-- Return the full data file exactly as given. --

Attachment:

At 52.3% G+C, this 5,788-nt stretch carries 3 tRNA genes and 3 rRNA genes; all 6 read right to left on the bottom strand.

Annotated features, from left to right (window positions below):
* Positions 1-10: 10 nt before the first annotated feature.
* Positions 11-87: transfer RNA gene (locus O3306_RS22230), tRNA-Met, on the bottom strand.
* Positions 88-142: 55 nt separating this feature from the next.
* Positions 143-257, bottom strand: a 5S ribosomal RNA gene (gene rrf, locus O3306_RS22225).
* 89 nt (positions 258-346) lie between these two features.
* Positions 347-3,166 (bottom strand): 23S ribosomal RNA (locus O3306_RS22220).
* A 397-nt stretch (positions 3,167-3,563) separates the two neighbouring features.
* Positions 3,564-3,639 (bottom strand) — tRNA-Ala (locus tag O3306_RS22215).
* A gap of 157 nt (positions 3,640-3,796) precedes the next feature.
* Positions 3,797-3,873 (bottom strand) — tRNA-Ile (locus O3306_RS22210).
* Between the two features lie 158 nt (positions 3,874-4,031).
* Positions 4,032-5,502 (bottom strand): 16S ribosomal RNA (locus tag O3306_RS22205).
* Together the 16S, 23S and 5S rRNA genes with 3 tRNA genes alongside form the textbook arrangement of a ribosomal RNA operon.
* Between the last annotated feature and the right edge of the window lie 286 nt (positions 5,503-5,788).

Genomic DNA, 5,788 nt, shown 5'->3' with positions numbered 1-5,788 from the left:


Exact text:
At 52.3% G+C, this 5,788-nt stretch carries 3 tRNA genes and 3 rRNA genes; all 6 read right to left on the bottom strand.

Annotated features, from left to right (window positions below):
* Positions 1-10: 10 nt before the first annotated feature.
* Positions 11-87: transfer RNA gene (locus O3306_RS22230), tRNA-Met, on the bottom strand.
* Positions 88-142: 55 nt separating this feature from the next.
* Positions 143-257, bottom strand: a 5S ribosomal RNA gene (gene rrf, locus O3306_RS22225).
* 89 nt (positions 258-346) lie between these two features.
* Positions 347-3,166 (bottom strand): 23S ribosomal RNA (locus O3306_RS22220).
* A 397-nt stretch (positions 3,167-3,563) separates the two neighbouring features.
* Positions 3,564-3,639 (bottom strand) — tRNA-Ala (locus tag O3306_RS22215).
* A gap of 157 nt (positions 3,640-3,796) precedes the next feature.
* Positions 3,797-3,873 (bottom strand) — tRNA-Ile (locus O3306_RS22210).
* Between the two features lie 158 nt (positions 3,874-4,031).
* Positions 4,032-5,502 (bottom strand): 16S ribosomal RNA (locus tag O3306_RS22205).
* Together the 16S, 23S and 5S rRNA genes with 3 tRNA genes alongside form the textbook arrangement of a ribosomal RNA operon.
* Between the last annotated feature and the right edge of the window lie 286 nt (positions 5,503-5,788).

Genomic DNA, 5,788 nt, shown 5'->3' with positions numbered 1-5,788 from the left: